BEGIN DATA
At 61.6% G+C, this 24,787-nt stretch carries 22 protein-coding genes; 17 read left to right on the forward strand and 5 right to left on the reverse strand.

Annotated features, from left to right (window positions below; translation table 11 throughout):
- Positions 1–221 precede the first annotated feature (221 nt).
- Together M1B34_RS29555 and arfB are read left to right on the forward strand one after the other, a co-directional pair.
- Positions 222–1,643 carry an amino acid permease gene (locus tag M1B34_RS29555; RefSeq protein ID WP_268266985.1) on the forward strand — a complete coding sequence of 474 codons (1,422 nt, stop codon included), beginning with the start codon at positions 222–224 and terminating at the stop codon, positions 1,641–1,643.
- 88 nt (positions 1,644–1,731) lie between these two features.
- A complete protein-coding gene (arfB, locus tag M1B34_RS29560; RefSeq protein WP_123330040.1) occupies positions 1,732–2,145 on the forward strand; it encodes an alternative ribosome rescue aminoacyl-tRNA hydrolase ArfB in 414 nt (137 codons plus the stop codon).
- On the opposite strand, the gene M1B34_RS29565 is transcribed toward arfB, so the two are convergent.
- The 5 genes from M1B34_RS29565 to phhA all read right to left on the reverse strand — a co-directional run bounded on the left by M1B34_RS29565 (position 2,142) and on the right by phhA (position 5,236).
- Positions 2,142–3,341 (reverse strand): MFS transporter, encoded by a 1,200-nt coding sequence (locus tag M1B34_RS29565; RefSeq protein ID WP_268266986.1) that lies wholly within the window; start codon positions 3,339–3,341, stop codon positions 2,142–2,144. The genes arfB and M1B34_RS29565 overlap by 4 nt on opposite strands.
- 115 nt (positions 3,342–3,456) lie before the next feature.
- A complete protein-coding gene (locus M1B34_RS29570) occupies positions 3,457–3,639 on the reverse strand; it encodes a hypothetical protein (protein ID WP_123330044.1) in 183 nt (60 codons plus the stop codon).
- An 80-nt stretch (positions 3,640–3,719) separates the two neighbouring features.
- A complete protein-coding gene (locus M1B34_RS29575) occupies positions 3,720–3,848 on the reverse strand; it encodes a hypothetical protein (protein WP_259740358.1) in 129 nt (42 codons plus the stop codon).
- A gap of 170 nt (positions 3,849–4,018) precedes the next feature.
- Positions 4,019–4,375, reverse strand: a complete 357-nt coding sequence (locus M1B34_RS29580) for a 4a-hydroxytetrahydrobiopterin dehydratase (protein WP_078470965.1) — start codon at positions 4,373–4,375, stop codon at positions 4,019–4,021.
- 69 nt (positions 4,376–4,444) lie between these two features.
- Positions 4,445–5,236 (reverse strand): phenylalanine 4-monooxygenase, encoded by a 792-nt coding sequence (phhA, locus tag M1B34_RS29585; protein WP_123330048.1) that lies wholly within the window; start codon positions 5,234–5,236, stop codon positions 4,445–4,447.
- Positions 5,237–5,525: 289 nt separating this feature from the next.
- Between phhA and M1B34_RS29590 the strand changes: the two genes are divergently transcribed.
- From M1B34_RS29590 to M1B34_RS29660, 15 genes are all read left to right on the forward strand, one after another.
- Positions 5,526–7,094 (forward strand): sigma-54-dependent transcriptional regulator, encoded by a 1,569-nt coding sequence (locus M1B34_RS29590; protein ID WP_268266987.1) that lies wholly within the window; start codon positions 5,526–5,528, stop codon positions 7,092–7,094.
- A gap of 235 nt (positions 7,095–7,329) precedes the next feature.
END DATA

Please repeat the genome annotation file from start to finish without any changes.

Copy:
At 61.6% G+C, this 24,787-nt stretch carries 22 protein-coding genes; 17 read left to right on the forward strand and 5 right to left on the reverse strand.

Annotated features, from left to right (window positions below; translation table 11 throughout):
- Positions 1–221 precede the first annotated feature (221 nt).
- Together M1B34_RS29555 and arfB are read left to right on the forward strand one after the other, a co-directional pair.
- Positions 222–1,643 carry an amino acid permease gene (locus tag M1B34_RS29555; RefSeq protein ID WP_268266985.1) on the forward strand — a complete coding sequence of 474 codons (1,422 nt, stop codon included), beginning with the start codon at positions 222–224 and terminating at the stop codon, positions 1,641–1,643.
- 88 nt (positions 1,644–1,731) lie between these two features.
- A complete protein-coding gene (arfB, locus tag M1B34_RS29560; RefSeq protein WP_123330040.1) occupies positions 1,732–2,145 on the forward strand; it encodes an alternative ribosome rescue aminoacyl-tRNA hydrolase ArfB in 414 nt (137 codons plus the stop codon).
- On the opposite strand, the gene M1B34_RS29565 is transcribed toward arfB, so the two are convergent.
- The 5 genes from M1B34_RS29565 to phhA all read right to left on the reverse strand — a co-directional run bounded on the left by M1B34_RS29565 (position 2,142) and on the right by phhA (position 5,236).
- Positions 2,142–3,341 (reverse strand): MFS transporter, encoded by a 1,200-nt coding sequence (locus tag M1B34_RS29565; RefSeq protein ID WP_268266986.1) that lies wholly within the window; start codon positions 3,339–3,341, stop codon positions 2,142–2,144. The genes arfB and M1B34_RS29565 overlap by 4 nt on opposite strands.
- 115 nt (positions 3,342–3,456) lie before the next feature.
- A complete protein-coding gene (locus M1B34_RS29570) occupies positions 3,457–3,639 on the reverse strand; it encodes a hypothetical protein (protein ID WP_123330044.1) in 183 nt (60 codons plus the stop codon).
- An 80-nt stretch (positions 3,640–3,719) separates the two neighbouring features.
- A complete protein-coding gene (locus M1B34_RS29575) occupies positions 3,720–3,848 on the reverse strand; it encodes a hypothetical protein (protein WP_259740358.1) in 129 nt (42 codons plus the stop codon).
- A gap of 170 nt (positions 3,849–4,018) precedes the next feature.
- Positions 4,019–4,375, reverse strand: a complete 357-nt coding sequence (locus M1B34_RS29580) for a 4a-hydroxytetrahydrobiopterin dehydratase (protein WP_078470965.1) — start codon at positions 4,373–4,375, stop codon at positions 4,019–4,021.
- 69 nt (positions 4,376–4,444) lie between these two features.
- Positions 4,445–5,236 (reverse strand): phenylalanine 4-monooxygenase, encoded by a 792-nt coding sequence (phhA, locus tag M1B34_RS29585; protein WP_123330048.1) that lies wholly within the window; start codon positions 5,234–5,236, stop codon positions 4,445–4,447.
- Positions 5,237–5,525: 289 nt separating this feature from the next.
- Between phhA and M1B34_RS29590 the strand changes: the two genes are divergently transcribed.
- From M1B34_RS29590 to M1B34_RS29660, 15 genes are all read left to right on the forward strand, one after another.
- Positions 5,526–7,094 (forward strand): sigma-54-dependent transcriptional regulator, encoded by a 1,569-nt coding sequence (locus M1B34_RS29590; protein ID WP_268266987.1) that lies wholly within the window; start codon positions 5,526–5,528, stop codon positions 7,092–7,094.
- A gap of 235 nt (positions 7,095–7,329) precedes the next feature.